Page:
Comparing the Dikika marks to marks left on experimentally trampled bones, the skeptics found a number of similarities. For example, some of the marks that the Dikika team described as having V-shaped cross section consistent with stone tool use the rival team describes as being _/-shaped, which is characteristic of trampling. Other features that the Dikika team interpreted as percussion marks indicative of marrow extraction also look to Domínguez-Rodrigo and his collaborators like trampling marks.

The authors of the new paper take issue with the Dikika team’s suggestion that the hominins (ancient humans) who made the cutmarks might have used naturally sharp stones to cut the meat off the bone rather than flaking the stones to create sharp-edged implements for the task. They note that no one has published the results of butchery experiments using natural rocks rather than intentionally sharpened ones.

Curious about the Dikika team’s reaction to these criticisms, I emailed archaeologist Curtis Marean of Arizona State University, the team member who analyzed the surface modifications on the animal bones. He called their attempt at discrediting his team’s interpretation a "rather weak effort,” noting that Domínguez-Rodrigo and his collaborators “only worked from photos, and that is completely flawed." He says he offered them access to the fossils, but that "they rushed this [paper] forward without taking the time to examine the fragments." Certain details that are indicative of butchery—such as the V-shaped cross section of some of the marks—are visible only with firsthand inspection of the bones, Marean says.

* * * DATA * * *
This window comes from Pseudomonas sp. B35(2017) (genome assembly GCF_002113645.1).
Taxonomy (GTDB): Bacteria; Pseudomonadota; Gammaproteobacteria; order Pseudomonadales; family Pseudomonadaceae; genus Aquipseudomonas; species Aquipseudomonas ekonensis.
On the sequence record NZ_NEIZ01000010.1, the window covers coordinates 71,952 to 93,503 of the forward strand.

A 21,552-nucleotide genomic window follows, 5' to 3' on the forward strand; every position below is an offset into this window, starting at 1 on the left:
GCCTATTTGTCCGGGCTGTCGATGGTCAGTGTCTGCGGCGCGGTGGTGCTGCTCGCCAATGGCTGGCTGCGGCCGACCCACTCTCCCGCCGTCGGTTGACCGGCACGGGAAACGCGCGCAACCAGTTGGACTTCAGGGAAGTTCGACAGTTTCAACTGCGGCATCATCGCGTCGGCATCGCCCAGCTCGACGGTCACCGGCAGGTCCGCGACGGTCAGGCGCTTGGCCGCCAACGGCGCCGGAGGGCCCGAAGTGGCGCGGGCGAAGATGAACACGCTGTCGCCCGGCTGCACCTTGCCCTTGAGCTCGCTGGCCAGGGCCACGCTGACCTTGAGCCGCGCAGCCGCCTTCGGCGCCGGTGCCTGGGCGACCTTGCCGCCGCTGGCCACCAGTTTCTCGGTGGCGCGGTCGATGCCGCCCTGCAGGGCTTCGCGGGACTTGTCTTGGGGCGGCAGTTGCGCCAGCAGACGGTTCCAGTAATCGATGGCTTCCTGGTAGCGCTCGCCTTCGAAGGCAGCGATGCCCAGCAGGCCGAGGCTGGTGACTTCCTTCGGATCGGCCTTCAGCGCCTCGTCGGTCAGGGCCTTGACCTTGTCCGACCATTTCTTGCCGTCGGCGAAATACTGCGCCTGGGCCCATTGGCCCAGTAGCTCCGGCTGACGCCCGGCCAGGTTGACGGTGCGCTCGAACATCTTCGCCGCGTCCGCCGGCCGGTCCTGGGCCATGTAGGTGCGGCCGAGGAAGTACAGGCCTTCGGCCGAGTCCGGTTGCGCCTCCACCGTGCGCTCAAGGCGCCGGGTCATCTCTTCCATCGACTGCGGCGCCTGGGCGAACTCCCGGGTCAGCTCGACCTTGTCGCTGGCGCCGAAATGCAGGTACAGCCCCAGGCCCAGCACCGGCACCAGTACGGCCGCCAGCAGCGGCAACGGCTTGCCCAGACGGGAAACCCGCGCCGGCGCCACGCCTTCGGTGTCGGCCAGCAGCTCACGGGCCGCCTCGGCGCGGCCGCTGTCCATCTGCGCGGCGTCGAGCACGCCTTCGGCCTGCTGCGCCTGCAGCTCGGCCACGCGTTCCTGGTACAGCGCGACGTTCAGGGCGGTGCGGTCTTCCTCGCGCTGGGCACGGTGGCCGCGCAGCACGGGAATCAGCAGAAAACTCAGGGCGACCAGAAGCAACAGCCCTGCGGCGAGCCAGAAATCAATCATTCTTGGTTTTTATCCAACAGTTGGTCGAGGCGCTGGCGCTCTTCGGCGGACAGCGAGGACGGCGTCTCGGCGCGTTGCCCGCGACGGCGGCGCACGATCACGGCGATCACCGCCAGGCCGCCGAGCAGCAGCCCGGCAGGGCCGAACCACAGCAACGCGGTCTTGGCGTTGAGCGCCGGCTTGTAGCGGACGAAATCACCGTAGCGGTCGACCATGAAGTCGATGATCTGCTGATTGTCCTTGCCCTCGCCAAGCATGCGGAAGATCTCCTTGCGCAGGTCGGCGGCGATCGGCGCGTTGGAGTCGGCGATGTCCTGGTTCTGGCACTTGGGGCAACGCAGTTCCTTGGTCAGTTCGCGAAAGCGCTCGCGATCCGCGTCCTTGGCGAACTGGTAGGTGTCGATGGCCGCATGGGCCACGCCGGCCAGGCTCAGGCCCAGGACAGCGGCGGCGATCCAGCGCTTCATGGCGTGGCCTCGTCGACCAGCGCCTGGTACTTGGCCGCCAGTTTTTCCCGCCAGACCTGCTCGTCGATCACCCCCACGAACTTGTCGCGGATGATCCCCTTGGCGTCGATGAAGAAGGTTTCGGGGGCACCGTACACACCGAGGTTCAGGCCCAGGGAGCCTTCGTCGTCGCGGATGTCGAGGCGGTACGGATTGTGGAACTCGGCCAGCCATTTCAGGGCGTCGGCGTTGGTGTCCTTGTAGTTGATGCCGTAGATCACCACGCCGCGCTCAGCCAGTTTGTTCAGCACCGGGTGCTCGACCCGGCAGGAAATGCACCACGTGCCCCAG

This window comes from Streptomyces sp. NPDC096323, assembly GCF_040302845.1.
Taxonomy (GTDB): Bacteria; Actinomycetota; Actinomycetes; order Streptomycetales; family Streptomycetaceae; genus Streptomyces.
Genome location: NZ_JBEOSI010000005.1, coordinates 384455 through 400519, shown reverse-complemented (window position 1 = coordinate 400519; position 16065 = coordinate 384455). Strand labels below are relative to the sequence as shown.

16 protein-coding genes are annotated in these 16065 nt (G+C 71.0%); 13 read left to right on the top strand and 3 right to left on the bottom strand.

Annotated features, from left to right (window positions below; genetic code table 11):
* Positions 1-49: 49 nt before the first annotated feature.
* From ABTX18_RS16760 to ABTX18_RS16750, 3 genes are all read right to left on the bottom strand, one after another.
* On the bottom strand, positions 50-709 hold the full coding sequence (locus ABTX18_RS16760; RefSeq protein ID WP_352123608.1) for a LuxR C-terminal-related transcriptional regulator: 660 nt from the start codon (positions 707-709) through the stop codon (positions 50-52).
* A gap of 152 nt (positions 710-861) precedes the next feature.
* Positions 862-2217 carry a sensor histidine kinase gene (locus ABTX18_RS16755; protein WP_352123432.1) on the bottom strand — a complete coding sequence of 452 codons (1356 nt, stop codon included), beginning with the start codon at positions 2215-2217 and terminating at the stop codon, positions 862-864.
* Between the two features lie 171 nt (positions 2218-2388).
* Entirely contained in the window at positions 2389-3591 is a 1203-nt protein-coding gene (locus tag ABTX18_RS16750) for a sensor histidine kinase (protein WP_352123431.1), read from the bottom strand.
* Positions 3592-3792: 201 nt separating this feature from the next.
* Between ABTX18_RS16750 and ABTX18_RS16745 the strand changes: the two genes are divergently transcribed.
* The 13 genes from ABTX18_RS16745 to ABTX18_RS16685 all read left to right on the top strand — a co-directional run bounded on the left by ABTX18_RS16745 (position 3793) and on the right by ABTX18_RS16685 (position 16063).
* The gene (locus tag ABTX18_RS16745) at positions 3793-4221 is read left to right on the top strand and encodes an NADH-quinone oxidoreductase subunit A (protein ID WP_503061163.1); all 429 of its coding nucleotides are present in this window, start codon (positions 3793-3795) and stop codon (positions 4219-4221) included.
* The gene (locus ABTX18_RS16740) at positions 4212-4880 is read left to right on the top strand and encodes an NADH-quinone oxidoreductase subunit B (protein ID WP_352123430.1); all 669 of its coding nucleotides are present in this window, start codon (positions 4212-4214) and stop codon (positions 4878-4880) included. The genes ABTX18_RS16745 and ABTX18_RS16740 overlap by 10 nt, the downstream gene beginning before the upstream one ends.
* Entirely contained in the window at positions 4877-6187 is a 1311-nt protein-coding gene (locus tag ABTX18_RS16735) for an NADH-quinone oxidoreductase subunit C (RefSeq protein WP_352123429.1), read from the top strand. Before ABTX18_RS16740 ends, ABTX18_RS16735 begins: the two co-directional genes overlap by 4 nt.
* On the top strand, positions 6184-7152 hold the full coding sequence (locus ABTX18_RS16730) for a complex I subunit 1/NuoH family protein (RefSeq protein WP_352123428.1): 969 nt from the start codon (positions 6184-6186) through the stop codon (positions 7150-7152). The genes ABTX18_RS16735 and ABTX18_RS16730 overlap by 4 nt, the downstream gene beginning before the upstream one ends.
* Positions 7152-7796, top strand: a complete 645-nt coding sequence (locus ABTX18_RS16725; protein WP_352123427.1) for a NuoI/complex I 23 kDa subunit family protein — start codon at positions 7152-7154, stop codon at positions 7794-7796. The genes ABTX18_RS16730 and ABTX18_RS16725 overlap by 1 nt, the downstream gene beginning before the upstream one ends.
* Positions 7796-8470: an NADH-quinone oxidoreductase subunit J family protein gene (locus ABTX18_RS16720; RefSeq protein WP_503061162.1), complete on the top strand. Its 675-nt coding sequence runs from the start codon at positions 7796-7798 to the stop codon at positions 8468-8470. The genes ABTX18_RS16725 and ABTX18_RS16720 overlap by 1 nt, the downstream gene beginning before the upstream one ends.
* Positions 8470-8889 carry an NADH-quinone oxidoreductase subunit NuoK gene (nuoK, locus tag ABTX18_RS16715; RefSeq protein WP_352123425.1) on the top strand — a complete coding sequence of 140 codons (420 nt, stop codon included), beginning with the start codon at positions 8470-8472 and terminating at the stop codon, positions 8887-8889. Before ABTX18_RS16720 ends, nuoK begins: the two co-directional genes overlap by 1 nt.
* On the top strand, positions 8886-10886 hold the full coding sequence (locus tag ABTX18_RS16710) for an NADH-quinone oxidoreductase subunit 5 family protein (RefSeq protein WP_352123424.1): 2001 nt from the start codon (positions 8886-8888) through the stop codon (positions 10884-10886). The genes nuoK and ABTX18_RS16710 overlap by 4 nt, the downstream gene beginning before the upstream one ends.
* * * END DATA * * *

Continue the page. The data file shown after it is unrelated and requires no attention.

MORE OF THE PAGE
In addition, he notes, of all the experimental trample marks the critics examined, none even came close to matching two of the marks shown on the cover of the Nature issue in which the discovery team’s paper appeared. “In some ways that makes our case better than we did—the marks fall outside the range of variability for trampling damage," he observes. Marean also had this to say about the approach he and his colleagues took to analyzing the marks:

"We used [the] gold standard in mark identification--a 3-person blind test of correspondence. In other words, after I did my [identifications], I then gave the fragments to 2 other highly experienced analysts, with them having no prior knowledge, and had them identify the marks….The correspondence was extremely high. This is [standard operating procedure] in science for controlling for bias. Domínguez-Rodrigo ignored this procedure, which is a crucial flaw in scientific method."